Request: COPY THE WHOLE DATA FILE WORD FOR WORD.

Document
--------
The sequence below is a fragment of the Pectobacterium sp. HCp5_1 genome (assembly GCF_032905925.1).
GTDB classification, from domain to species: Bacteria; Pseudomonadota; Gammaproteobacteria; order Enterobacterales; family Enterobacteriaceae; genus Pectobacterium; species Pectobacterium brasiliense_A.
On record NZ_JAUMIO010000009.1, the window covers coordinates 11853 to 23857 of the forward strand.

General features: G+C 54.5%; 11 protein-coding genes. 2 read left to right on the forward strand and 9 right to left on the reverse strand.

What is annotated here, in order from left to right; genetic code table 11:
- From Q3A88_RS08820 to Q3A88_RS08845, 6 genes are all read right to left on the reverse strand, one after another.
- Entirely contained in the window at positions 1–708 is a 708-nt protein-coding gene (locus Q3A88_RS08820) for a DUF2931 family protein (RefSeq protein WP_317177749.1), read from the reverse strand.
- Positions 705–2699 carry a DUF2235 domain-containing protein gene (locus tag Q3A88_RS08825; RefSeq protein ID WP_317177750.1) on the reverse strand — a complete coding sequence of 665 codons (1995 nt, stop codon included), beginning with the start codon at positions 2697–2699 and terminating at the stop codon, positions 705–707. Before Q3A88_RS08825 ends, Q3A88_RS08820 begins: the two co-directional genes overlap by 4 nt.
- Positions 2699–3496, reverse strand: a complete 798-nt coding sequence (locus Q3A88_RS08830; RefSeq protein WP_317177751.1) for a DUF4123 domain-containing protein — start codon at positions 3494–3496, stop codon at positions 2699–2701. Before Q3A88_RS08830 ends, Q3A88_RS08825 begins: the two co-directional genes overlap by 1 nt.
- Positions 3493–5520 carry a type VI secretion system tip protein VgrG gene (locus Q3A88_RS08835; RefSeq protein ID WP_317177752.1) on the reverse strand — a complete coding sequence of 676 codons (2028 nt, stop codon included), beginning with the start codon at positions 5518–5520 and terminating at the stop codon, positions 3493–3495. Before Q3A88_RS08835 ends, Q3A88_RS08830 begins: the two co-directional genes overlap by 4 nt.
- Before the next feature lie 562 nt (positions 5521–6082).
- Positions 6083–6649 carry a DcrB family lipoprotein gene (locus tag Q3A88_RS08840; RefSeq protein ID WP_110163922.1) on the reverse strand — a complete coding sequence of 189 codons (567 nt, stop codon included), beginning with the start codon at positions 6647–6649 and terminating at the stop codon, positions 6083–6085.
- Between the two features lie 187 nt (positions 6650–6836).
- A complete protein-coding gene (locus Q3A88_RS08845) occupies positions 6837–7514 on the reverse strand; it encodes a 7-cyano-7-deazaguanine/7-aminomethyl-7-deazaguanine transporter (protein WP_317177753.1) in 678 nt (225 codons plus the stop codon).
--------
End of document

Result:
The sequence below is a fragment of the Pectobacterium sp. HCp5_1 genome (assembly GCF_032905925.1).
GTDB classification, from domain to species: Bacteria; Pseudomonadota; Gammaproteobacteria; order Enterobacterales; family Enterobacteriaceae; genus Pectobacterium; species Pectobacterium brasiliense_A.
On record NZ_JAUMIO010000009.1, the window covers coordinates 11853 to 23857 of the forward strand.

General features: G+C 54.5%; 11 protein-coding genes. 2 read left to right on the forward strand and 9 right to left on the reverse strand.

What is annotated here, in order from left to right; genetic code table 11:
- From Q3A88_RS08820 to Q3A88_RS08845, 6 genes are all read right to left on the reverse strand, one after another.
- Entirely contained in the window at positions 1–708 is a 708-nt protein-coding gene (locus Q3A88_RS08820) for a DUF2931 family protein (RefSeq protein WP_317177749.1), read from the reverse strand.
- Positions 705–2699 carry a DUF2235 domain-containing protein gene (locus tag Q3A88_RS08825; RefSeq protein ID WP_317177750.1) on the reverse strand — a complete coding sequence of 665 codons (1995 nt, stop codon included), beginning with the start codon at positions 2697–2699 and terminating at the stop codon, positions 705–707. Before Q3A88_RS08825 ends, Q3A88_RS08820 begins: the two co-directional genes overlap by 4 nt.
- Positions 2699–3496, reverse strand: a complete 798-nt coding sequence (locus Q3A88_RS08830; RefSeq protein WP_317177751.1) for a DUF4123 domain-containing protein — start codon at positions 3494–3496, stop codon at positions 2699–2701. Before Q3A88_RS08830 ends, Q3A88_RS08825 begins: the two co-directional genes overlap by 1 nt.
- Positions 3493–5520 carry a type VI secretion system tip protein VgrG gene (locus Q3A88_RS08835; RefSeq protein ID WP_317177752.1) on the reverse strand — a complete coding sequence of 676 codons (2028 nt, stop codon included), beginning with the start codon at positions 5518–5520 and terminating at the stop codon, positions 3493–3495. Before Q3A88_RS08835 ends, Q3A88_RS08830 begins: the two co-directional genes overlap by 4 nt.
- Before the next feature lie 562 nt (positions 5521–6082).
- Positions 6083–6649 carry a DcrB family lipoprotein gene (locus tag Q3A88_RS08840; RefSeq protein ID WP_110163922.1) on the reverse strand — a complete coding sequence of 189 codons (567 nt, stop codon included), beginning with the start codon at positions 6647–6649 and terminating at the stop codon, positions 6083–6085.
- Between the two features lie 187 nt (positions 6650–6836).
- A complete protein-coding gene (locus Q3A88_RS08845) occupies positions 6837–7514 on the reverse strand; it encodes a 7-cyano-7-deazaguanine/7-aminomethyl-7-deazaguanine transporter (protein WP_317177753.1) in 678 nt (225 codons plus the stop codon).